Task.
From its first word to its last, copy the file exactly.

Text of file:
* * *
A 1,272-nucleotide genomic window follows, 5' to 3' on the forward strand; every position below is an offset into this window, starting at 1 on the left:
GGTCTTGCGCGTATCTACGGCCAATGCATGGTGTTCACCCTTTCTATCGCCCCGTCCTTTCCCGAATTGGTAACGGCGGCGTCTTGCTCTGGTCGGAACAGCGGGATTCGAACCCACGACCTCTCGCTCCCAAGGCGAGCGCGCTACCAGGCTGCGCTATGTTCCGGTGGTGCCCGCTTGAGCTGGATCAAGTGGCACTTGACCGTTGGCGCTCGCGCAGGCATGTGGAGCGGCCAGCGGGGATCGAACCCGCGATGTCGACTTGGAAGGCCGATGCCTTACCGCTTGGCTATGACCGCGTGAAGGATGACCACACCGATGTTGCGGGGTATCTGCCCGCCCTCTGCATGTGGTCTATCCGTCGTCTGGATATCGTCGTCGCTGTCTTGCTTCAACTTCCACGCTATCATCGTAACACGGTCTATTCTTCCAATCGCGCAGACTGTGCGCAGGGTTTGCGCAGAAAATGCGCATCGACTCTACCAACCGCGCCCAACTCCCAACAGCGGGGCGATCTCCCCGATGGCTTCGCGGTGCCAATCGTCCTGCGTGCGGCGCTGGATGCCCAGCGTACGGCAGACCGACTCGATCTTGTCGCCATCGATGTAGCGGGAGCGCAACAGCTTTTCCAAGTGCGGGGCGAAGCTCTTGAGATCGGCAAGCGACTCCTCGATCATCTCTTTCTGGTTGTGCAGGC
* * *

A 1,272-nucleotide genomic window follows, 5' to 3' on the forward strand; every position below is an offset into this window, starting at 1 on the left:
GGTCTTGCGCGTATCTACGGCCAATGCATGGTGTTCACCCTTTCTATCGCCCCGTCCTTTCCCGAATTGGTAACGGCGGCGTCTTGCTCTGGTCGGAACAGCGGGATTCGAACCCACGACCTCTCGCTCCCAAGGCGAGCGCGCTACCAGGCTGCGCTATGTTCCGGTGGTGCCCGCTTGAGCTGGATCAAGTGGCACTTGACCGTTGGCGCTCGCGCAGGCATGTGGAGCGGCCAGCGGGGATCGAACCCGCGATGTCGACTTGGAAGGCCGATGCCTTACCGCTTGGCTATGACCGCGTGAAGGATGACCACACCGATGTTGCGGGGTATCTGCCCGCCCTCTGCATGTGGTCTATCCGTCGTCTGGATATCGTCGTCGCTGTCTTGCTTCAACTTCCACGCTATCATCGTAACACGGTCTATTCTTCCAATCGCGCAGACTGTGCGCAGGGTTTGCGCAGAAAATGCGCATCGACTCTACCAACCGCGCCCAACTCCCAACAGCGGGGCGATCTCCCCGATGGCTTCGCGGTGCCAATCGTCCTGCGTGCGGCGCTGGATGCCCAGCGTACGGCAGACCGACTCGATCTTGTCGCCATCGATGTAGCGGGAGCGCAACAGCTTTTCCAAGTGCGGGGCGAAGCTCTTGAGATCGGCAAGCGACTCCTCGATCATCTCTTTCTGGTTGTGCAGGC